Jasmine chatt older
In my previous post I forgot to mention minimal firewall and SSL configuration, but you can check it here.One of the most difficult pieces to move away from is Slack.
It has a very similar feature set to Slack and most importantly, it's written in Go.But then you have to commit to pay USD 8/month per user (USD 6.67 if you pay ahead of time).If you're a small team (around a dozen people) it's well worth it and you should definitely pay and get over with.If you have more than 20 people then it starts to become a conundrum.On my Git Lab cost calculations, some people argued that saving USD 15k yearly is not such a big deal, and they're not wrong.In my quest to create my own private infrastructure I've already moved away from Pivotal Tracker (saving this for a future post), Bitbucket, Github, Travis and into Git Lab and Git Lab Runner.
There are more services I will move away from in the future, so expect more posts like this.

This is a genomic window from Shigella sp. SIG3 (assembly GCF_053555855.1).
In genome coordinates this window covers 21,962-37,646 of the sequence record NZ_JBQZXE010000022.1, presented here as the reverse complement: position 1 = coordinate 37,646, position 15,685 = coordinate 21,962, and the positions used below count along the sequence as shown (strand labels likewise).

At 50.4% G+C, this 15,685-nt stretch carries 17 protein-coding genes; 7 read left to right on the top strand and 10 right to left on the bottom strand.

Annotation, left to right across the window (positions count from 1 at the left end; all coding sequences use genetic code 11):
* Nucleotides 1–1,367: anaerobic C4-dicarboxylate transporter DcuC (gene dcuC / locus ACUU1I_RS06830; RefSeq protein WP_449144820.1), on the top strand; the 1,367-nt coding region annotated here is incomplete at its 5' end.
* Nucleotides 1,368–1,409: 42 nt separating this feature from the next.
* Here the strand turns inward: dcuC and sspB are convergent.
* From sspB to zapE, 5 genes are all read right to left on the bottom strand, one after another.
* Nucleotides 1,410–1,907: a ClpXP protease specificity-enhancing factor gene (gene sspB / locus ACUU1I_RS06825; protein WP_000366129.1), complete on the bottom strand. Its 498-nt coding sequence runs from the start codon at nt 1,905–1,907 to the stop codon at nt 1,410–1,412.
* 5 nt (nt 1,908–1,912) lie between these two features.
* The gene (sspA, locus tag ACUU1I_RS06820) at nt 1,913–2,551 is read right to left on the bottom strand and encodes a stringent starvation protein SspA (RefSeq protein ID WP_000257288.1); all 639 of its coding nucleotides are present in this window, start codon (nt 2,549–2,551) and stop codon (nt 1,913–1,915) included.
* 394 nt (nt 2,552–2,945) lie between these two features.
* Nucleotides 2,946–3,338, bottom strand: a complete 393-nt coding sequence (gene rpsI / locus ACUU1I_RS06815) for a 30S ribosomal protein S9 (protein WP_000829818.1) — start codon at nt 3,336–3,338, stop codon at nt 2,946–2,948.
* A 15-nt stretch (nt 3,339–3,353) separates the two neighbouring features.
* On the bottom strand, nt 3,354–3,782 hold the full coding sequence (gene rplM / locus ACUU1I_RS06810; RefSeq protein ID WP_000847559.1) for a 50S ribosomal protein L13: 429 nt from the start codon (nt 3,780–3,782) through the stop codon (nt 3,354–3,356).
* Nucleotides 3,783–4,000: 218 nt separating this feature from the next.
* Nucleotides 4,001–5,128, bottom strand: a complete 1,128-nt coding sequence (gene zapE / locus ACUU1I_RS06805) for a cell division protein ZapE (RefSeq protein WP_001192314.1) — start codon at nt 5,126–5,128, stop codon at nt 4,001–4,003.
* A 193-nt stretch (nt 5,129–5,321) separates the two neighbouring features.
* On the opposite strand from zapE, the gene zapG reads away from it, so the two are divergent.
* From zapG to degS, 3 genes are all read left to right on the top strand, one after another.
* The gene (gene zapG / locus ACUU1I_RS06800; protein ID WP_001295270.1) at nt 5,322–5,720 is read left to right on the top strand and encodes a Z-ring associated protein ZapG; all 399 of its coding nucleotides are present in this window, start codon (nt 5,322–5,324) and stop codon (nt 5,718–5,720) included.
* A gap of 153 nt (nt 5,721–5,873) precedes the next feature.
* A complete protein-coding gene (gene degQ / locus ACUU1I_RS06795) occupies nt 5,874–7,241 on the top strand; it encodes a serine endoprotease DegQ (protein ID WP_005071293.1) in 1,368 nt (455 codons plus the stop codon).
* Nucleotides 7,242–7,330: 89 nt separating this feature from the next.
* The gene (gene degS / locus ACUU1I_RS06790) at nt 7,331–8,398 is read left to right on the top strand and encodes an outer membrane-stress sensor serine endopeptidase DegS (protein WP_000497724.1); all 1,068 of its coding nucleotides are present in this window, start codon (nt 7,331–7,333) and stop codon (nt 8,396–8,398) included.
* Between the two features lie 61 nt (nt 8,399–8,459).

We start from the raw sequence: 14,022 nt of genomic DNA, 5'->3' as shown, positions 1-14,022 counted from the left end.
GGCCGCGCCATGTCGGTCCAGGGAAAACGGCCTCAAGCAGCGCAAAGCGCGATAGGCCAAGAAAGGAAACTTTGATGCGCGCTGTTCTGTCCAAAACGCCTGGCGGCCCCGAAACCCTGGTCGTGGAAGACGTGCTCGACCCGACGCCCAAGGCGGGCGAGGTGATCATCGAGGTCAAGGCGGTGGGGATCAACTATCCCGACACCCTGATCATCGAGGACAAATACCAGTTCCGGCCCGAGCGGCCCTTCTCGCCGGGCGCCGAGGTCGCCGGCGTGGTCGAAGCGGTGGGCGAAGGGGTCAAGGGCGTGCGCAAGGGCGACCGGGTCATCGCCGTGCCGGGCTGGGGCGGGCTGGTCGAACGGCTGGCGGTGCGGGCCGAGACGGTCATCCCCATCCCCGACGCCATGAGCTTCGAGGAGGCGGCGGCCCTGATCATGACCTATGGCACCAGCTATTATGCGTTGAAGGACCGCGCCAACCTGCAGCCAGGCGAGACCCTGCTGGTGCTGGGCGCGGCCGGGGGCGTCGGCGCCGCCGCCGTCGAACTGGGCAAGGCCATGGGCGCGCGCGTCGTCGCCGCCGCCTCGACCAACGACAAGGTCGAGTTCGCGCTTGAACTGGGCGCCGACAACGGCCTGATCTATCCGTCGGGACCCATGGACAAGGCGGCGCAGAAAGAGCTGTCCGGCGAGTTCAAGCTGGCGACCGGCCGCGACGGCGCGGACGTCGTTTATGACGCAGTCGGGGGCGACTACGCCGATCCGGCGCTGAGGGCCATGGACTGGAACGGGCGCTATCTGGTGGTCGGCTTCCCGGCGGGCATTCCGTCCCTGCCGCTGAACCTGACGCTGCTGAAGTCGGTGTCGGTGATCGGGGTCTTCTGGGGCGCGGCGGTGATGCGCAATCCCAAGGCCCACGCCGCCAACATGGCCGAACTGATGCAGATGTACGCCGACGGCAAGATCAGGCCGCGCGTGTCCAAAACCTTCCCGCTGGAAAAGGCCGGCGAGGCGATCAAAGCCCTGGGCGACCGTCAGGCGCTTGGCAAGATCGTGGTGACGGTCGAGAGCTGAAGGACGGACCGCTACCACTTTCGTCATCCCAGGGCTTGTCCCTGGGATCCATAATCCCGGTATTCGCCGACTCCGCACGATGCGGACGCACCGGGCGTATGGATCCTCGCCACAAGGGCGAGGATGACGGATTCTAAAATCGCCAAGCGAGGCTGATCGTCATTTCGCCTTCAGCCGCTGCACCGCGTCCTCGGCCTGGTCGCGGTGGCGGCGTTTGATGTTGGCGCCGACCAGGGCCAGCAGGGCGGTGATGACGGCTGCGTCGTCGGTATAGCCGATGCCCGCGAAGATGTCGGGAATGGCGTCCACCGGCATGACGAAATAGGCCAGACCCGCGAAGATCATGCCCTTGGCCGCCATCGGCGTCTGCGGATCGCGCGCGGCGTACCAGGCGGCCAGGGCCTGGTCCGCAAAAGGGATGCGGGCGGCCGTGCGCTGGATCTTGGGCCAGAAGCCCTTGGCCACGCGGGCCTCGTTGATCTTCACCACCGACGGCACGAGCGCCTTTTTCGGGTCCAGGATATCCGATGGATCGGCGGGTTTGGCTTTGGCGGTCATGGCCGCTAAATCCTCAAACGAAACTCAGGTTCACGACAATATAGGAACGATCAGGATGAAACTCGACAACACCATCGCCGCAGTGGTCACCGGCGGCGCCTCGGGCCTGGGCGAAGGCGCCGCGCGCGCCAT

For example, if you're an open source community, you would try Gitter instead.
There are also many other alternatives that you may want to try.
For small installations I really prefer to have Postgre SQL.
Mongo DB is competent, but for medium to big installations, and I will show you why below.
I could pay Slack already if I didn't care, so I would not just pay an alternative and not have full-control (including the ability to tweak and improve the entire code base). It's feature set also rivals Slack, it's good looking enough. Now, I don't have anything against Meteor and I really think a Slack-clone is exactly the kind of use case where you could use Meteor to its full potential.